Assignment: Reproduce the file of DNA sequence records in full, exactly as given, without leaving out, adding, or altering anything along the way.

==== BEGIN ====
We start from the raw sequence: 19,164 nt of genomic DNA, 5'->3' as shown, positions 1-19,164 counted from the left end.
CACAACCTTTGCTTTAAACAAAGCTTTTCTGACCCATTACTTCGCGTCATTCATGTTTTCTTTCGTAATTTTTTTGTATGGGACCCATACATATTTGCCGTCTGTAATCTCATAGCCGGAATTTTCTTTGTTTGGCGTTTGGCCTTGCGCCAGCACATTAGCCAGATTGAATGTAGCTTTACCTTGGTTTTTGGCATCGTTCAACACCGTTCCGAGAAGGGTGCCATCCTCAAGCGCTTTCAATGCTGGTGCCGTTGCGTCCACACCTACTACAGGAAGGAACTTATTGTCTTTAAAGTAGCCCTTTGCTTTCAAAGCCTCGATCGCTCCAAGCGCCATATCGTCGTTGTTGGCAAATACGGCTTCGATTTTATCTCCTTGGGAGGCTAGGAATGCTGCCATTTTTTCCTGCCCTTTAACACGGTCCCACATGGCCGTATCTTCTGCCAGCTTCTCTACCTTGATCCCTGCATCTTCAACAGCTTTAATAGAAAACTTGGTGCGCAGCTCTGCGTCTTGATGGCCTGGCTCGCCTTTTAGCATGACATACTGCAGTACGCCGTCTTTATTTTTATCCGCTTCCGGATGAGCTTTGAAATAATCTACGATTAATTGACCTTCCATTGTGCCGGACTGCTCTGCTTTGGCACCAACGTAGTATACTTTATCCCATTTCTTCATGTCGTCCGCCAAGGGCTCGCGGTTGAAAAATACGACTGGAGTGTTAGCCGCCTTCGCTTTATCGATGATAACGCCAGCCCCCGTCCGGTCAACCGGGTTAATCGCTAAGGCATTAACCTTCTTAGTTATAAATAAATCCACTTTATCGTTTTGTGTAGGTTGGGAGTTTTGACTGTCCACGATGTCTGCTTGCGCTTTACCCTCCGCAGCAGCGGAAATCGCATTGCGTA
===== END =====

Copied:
We start from the raw sequence: 19,164 nt of genomic DNA, 5'->3' as shown, positions 1-19,164 counted from the left end.
CACAACCTTTGCTTTAAACAAAGCTTTTCTGACCCATTACTTCGCGTCATTCATGTTTTCTTTCGTAATTTTTTTGTATGGGACCCATACATATTTGCCGTCTGTAATCTCATAGCCGGAATTTTCTTTGTTTGGCGTTTGGCCTTGCGCCAGCACATTAGCCAGATTGAATGTAGCTTTACCTTGGTTTTTGGCATCGTTCAACACCGTTCCGAGAAGGGTGCCATCCTCAAGCGCTTTCAATGCTGGTGCCGTTGCGTCCACACCTACTACAGGAAGGAACTTATTGTCTTTAAAGTAGCCCTTTGCTTTCAAAGCCTCGATCGCTCCAAGCGCCATATCGTCGTTGTTGGCAAATACGGCTTCGATTTTATCTCCTTGGGAGGCTAGGAATGCTGCCATTTTTTCCTGCCCTTTAACACGGTCCCACATGGCCGTATCTTCTGCCAGCTTCTCTACCTTGATCCCTGCATCTTCAACAGCTTTAATAGAAAACTTGGTGCGCAGCTCTGCGTCTTGATGGCCTGGCTCGCCTTTTAGCATGACATACTGCAGTACGCCGTCTTTATTTTTATCCGCTTCCGGATGAGCTTTGAAATAATCTACGATTAATTGACCTTCCATTGTGCCGGACTGCTCTGCTTTGGCACCAACGTAGTATACTTTATCCCATTTCTTCATGTCGTCCGCCAAGGGCTCGCGGTTGAAAAATACGACTGGAGTGTTAGCCGCCTTCGCTTTATCGATGATAACGCCAGCCCCCGTCCGGTCAACCGGGTTAATCGCTAAGGCATTAACCTTCTTAGTTATAAATAAATCCACTTTATCGTTTTGTGTAGGTTGGGAGTTTTGACTGTCCACGATGTCTGCTTGCGCTTTACCCTCCGCAGCAGCGGAAATCGCATTGCGTA